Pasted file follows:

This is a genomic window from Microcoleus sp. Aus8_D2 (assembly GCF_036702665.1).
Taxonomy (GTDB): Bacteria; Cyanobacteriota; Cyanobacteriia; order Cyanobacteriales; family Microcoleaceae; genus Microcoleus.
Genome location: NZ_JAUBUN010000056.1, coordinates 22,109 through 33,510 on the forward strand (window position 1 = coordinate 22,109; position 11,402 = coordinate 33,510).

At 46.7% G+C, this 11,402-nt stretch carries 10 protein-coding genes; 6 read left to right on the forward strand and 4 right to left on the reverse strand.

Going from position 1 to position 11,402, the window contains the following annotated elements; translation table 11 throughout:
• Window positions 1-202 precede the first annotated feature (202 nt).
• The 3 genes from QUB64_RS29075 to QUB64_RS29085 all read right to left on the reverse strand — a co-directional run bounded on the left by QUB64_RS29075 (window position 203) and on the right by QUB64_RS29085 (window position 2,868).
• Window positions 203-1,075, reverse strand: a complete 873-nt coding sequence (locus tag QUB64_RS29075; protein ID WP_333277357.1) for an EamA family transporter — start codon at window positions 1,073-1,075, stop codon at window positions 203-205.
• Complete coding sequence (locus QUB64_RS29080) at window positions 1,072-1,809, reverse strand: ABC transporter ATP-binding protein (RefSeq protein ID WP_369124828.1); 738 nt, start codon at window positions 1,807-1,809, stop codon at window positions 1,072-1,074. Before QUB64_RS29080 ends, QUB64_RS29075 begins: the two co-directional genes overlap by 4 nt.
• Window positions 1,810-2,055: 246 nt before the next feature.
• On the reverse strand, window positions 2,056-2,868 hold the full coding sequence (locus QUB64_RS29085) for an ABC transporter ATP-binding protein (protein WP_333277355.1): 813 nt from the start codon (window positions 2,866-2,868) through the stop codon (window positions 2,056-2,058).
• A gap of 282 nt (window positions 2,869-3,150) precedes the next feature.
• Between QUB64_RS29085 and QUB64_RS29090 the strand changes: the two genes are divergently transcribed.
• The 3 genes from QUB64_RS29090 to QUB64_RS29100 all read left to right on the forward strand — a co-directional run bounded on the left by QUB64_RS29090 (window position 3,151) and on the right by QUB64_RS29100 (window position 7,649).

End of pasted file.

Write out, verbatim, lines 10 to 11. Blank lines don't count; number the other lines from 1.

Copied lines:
• Window positions 1,810-2,055: 246 nt before the next feature.
• On the reverse strand, window positions 2,056-2,868 hold the full coding sequence (locus QUB64_RS29085) for an ABC transporter ATP-binding protein (protein WP_333277355.1): 813 nt from the start codon (window positions 2,866-2,868) through the stop codon (window positions 2,056-2,058).